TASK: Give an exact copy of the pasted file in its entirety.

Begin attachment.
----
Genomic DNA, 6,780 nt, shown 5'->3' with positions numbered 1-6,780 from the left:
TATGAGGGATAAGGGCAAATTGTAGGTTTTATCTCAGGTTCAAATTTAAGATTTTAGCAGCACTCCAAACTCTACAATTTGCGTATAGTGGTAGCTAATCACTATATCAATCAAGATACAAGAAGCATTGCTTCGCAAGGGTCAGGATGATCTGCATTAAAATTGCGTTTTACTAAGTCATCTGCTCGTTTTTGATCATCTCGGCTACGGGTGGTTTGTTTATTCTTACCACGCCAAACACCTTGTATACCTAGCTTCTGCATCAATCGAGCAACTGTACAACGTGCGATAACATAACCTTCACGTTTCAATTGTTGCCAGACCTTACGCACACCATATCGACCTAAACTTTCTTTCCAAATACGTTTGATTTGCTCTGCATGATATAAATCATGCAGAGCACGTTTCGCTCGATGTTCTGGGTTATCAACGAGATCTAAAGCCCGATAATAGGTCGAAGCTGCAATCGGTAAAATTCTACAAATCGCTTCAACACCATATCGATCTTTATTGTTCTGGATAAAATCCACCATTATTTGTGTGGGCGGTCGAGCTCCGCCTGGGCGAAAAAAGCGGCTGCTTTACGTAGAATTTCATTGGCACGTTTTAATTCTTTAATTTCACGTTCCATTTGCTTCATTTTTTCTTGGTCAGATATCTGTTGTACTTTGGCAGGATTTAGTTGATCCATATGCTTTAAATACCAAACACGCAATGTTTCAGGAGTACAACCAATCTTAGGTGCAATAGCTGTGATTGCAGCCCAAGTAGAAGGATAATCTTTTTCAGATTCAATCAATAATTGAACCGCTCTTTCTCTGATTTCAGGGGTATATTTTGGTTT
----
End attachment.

Genomic DNA, 6,780 nt, shown 5'->3' with positions numbered 1-6,780 from the left:
TATGAGGGATAAGGGCAAATTGTAGGTTTTATCTCAGGTTCAAATTTAAGATTTTAGCAGCACTCCAAACTCTACAATTTGCGTATAGTGGTAGCTAATCACTATATCAATCAAGATACAAGAAGCATTGCTTCGCAAGGGTCAGGATGATCTGCATTAAAATTGCGTTTTACTAAGTCATCTGCTCGTTTTTGATCATCTCGGCTACGGGTGGTTTGTTTATTCTTACCACGCCAAACACCTTGTATACCTAGCTTCTGCATCAATCGAGCAACTGTACAACGTGCGATAACATAACCTTCACGTTTCAATTGTTGCCAGACCTTACGCACACCATATCGACCTAAACTTTCTTTCCAAATACGTTTGATTTGCTCTGCATGATATAAATCATGCAGAGCACGTTTCGCTCGATGTTCTGGGTTATCAACGAGATCTAAAGCCCGATAATAGGTCGAAGCTGCAATCGGTAAAATTCTACAAATCGCTTCAACACCATATCGATCTTTATTGTTCTGGATAAAATCCACCATTATTTGTGTGGGCGGTCGAGCTCCGCCTGGGCGAAAAAAGCGGCTGCTTTACGTAGAATTTCATTGGCACGTTTTAATTCTTTAATTTCACGTTCCATTTGCTTCATTTTTTCTTGGTCAGATATCTGTTGTACTTTGGCAGGATTTAGTTGATCCATATGCTTTAAATACCAAACACGCAATGTTTCAGGAGTACAACCAATCTTAGGTGCAATAGCTGTGATTGCAGCCCAAGTAGAAGGATAATCTTTTTCAGATTCAATCAATAATTGAACCGCTCTTTCTCTGATTTCAGGGGTATATTTTGGTTT